“Can I get away with pretending that we are all in pajamas because we are ready for afternoon naps? Or is it obvious that we just never got dressed today?”
I mean, honestly, at what hour do you decide it’s pointless to dress them? If we haven’t gotten around to it by 3pm, then truly it’s counterproductive, right?
So which do you think is the true “quote of the day”? I just couldn’t decide…
Behind on blogging, so I’m posting a few photos to catch up.
Here’s a photo from our spring break “staycation”.
Honestly, it is one of my favorite family photos ever because it is completely unstaged.
The backstory: On a random Saturday afternoon over spring break, we decided it would be fun to let the kids ride their bikes and scooters over to our community courts to play basketball and tennis. We saddled everybody up, slung the baby bjorn, tennis rackets, water bottles, and a bag full of tennis and basketballs over the stroller handles and headed out. En route, we paused at an intersection where a friend just happened to be driving by in her car with her husband and three kids. She leaned out the window and said, “y’all look like you’re headed out for a fun afternoon…let me take a picture of you with my cell phone so you can have a record of it!” She snapped the photo, and viola, an everyday moment captured.
(and unlike me, the person who lets photos languish on her cellphone forever, she was amazing and e-mailed it to me the next day…I know, she is incredible! She later told me that, as a mother, she knew exactly how much work had gone into getting everyone and all that gear organized and couldn’t resist letting me see, from a different perspective, how smiley we all were about our outing)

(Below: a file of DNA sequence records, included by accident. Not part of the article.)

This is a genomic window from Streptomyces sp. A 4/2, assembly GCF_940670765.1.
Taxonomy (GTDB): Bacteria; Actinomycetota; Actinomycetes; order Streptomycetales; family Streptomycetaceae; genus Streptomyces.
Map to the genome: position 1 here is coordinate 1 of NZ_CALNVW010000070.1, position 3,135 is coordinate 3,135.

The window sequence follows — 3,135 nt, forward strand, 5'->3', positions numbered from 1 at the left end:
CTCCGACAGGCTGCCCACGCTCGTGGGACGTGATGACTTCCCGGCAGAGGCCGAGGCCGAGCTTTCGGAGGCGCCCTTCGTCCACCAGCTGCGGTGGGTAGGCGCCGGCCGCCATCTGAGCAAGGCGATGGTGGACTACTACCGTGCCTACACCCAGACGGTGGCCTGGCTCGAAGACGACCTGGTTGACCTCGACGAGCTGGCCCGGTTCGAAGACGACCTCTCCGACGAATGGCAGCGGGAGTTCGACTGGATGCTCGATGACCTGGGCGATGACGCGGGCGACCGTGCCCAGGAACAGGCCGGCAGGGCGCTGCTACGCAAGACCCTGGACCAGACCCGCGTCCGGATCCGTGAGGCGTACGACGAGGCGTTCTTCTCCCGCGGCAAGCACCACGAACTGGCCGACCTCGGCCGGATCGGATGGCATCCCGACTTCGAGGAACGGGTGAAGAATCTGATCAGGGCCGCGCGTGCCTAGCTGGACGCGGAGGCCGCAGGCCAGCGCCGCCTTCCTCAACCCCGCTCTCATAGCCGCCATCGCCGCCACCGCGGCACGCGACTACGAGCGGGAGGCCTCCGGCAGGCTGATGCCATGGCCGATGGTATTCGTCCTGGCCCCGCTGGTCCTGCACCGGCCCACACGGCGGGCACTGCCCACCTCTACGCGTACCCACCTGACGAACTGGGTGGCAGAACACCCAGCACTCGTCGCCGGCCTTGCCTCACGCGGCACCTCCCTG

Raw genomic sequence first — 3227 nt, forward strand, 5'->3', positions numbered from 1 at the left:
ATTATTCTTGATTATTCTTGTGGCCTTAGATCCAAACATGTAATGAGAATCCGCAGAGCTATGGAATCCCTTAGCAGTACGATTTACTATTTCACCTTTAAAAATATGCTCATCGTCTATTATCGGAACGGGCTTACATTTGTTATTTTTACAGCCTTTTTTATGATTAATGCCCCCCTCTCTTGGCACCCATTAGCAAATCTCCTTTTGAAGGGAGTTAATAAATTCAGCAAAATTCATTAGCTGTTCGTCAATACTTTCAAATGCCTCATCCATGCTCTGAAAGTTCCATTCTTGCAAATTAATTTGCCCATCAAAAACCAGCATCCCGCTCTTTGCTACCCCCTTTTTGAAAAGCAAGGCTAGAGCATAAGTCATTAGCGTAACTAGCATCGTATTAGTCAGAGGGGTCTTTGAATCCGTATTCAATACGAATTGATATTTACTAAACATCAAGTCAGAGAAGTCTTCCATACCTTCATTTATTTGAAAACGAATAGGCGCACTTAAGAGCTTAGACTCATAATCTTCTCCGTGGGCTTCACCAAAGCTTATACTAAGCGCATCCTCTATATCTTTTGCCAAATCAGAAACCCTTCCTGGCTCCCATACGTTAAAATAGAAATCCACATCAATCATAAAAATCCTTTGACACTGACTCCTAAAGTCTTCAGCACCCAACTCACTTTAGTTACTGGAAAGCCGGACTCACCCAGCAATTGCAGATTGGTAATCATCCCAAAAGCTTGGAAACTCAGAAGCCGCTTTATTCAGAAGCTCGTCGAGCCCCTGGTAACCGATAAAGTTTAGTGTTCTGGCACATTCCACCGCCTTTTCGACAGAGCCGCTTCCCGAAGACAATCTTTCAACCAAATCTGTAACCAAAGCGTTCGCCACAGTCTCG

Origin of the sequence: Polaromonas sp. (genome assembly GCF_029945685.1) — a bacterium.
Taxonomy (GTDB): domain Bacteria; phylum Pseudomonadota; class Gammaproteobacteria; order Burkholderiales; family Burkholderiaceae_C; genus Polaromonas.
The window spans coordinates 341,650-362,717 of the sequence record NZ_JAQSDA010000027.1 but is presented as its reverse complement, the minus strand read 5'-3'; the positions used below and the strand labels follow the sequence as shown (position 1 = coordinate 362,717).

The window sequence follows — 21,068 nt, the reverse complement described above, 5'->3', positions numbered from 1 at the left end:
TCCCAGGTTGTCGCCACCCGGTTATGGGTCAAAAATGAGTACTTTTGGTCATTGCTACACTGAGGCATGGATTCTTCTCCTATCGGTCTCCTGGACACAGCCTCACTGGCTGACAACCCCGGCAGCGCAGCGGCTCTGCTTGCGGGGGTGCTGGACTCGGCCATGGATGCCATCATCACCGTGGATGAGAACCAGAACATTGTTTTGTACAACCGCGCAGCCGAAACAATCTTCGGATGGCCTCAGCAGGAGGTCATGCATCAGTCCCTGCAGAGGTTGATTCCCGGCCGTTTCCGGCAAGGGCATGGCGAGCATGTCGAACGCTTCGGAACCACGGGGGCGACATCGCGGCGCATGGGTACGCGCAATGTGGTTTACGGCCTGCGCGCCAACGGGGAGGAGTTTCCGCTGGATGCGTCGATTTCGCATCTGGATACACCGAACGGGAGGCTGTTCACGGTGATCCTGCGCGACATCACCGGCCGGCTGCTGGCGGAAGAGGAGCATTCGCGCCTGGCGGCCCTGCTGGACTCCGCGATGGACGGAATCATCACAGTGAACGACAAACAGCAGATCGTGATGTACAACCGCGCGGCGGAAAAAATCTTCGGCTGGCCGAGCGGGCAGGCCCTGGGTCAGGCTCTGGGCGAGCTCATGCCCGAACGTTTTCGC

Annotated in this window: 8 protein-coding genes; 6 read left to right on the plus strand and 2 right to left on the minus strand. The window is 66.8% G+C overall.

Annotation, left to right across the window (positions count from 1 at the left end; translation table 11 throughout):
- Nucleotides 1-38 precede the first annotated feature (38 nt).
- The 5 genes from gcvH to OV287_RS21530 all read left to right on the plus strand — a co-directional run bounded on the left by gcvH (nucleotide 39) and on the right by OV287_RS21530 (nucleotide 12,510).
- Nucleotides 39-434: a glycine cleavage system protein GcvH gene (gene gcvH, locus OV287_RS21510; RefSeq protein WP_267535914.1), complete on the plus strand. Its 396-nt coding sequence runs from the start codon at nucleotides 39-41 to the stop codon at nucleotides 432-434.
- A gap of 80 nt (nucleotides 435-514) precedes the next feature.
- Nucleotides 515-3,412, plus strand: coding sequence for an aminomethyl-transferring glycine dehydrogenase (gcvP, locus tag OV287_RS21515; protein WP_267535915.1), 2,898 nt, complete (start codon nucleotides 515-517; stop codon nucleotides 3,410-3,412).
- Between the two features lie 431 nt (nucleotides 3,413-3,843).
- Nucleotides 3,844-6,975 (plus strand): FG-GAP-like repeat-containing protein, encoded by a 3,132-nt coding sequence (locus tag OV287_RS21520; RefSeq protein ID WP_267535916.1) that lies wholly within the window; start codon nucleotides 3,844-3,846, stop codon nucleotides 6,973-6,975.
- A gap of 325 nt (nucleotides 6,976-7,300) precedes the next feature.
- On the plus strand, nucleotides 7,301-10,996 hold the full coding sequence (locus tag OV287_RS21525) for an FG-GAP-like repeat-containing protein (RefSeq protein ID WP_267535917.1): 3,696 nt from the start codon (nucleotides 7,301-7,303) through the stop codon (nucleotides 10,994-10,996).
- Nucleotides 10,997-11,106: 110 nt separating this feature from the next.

Don’t you just love pictures that capture those precious everyday moments? Just a Saturday afternoon, out for some good family fun.
There are so many things I should be posting about right now…my beloved Grandmother who just passed away, the special significance that adds to our Easter celebration, our plan for quality time as a family during a spring break “staycation”, our continued adventures in potty training…
Instead, because I know if will bring a smile to my mom’s face, I am going to post that I am managing everything, but have just encountered the one thing that is going to put me completely over the edge…
E just looked at her calendar and with delight, squealed,
“Hey! It’s April Fools Day! Man, am I going to have some fun with this…”
Heaven help me!
Have I mentioned recently how much I love these kids?!
Filled out brackets to compete against the extended family in a pool of 19 entries…here’s the summary of our “bracketology” and how we’re doing as of 10:30pm on March 22, 2013…